Monday, January 3, 2011

Etiquette for American Ladies 1840 - Avoiding an Introduced Gentleman


Etiquette for Ladies: With Hints on the Preservation, Improvement, and Display of Female Beauty. Published by Lea and Blanchard, Philadelphia. 1838-1840

If you wish to avoid the company of any one that has been properly introduced, satisfy your own mind that your reasons are correct; and then let no inducement cause you to shrink from treating him with respect, at the same time shunning his company. No gentleman will thus be able either to blame or mistake you.

If, in travelling, any one introduces himself to you, and does it in a proper and respectful manner, conduct yourself towards him with politeness, ease, and dignity; if he is a gentleman, he will appreciate your behaviour—and if not a gentleman will be deterred from annoying you; but acquaintanceships thus formed must cease where they began, and your entering into conversation with a lady or gentleman in a boat or a coach does not give any of you a right to after recognition.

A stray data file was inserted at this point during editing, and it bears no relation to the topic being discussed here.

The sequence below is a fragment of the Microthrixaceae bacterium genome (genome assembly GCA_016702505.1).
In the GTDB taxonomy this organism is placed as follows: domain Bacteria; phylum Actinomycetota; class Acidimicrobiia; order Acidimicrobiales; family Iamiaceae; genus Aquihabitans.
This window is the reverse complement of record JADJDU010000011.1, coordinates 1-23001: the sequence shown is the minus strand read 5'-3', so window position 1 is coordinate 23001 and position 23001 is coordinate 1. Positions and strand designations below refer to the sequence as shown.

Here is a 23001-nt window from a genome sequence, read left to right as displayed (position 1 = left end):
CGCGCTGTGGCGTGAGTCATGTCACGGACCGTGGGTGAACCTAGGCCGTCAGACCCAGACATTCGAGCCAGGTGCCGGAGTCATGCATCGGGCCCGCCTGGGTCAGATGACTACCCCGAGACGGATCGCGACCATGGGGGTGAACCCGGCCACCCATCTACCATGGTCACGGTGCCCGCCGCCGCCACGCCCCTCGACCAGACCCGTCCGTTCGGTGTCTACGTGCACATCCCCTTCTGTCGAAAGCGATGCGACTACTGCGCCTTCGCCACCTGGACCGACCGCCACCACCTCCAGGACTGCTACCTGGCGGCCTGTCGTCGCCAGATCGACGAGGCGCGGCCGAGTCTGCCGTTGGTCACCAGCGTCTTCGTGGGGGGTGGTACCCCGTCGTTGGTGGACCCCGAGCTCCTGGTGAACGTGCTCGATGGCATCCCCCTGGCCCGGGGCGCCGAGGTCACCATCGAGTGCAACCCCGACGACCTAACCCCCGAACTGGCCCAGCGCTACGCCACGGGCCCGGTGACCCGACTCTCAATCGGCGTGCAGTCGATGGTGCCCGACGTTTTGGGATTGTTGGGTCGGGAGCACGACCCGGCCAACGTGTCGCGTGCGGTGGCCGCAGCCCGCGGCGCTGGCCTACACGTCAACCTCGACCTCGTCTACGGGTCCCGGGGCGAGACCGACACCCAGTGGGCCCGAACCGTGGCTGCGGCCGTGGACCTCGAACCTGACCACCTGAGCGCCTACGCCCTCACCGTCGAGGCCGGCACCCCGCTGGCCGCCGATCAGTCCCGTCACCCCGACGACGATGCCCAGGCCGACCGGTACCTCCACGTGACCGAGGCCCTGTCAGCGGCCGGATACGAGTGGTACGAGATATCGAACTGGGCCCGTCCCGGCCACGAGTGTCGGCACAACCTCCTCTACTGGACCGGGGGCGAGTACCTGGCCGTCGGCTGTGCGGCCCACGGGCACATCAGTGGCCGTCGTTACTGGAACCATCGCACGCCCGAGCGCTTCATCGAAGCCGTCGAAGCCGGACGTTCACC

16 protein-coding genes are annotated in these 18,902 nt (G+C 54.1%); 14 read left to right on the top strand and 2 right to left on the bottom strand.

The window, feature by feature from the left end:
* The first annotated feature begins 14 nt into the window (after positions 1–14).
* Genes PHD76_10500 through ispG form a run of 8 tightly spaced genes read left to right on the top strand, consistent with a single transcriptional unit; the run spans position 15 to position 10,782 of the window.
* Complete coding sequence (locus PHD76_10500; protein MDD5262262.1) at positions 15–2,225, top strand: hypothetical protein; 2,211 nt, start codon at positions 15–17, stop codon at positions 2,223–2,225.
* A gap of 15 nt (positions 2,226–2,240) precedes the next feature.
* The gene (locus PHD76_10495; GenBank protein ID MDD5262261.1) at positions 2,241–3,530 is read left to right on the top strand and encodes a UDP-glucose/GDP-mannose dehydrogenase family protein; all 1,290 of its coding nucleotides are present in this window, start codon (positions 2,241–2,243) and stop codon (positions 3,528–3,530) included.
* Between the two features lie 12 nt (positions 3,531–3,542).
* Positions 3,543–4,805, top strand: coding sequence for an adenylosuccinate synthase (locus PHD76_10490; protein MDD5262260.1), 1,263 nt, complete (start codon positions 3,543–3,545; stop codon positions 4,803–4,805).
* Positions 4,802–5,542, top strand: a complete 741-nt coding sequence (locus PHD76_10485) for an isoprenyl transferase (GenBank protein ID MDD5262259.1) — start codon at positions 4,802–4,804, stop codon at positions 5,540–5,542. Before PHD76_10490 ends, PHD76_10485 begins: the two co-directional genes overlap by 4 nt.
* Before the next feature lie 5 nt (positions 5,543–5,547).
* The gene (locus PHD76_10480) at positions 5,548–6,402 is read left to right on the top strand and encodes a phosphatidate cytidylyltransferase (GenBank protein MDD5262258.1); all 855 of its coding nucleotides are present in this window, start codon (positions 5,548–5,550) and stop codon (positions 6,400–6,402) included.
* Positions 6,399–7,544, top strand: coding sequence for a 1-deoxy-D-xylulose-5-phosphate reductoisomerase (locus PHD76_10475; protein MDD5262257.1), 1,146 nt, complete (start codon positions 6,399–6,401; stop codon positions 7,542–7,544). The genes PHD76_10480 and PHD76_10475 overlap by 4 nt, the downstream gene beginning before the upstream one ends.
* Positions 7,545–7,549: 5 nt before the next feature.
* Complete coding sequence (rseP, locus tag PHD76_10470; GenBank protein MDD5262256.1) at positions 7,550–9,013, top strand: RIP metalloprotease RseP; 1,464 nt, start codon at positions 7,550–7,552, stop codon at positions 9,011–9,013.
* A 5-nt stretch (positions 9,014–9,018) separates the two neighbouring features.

If any one introduces himself to you in a manner betraying the least want of respect, either towards you or himself, you can only turn from him in dignified silence,—and if he presumes to address you further, then there is no punishment too severe.
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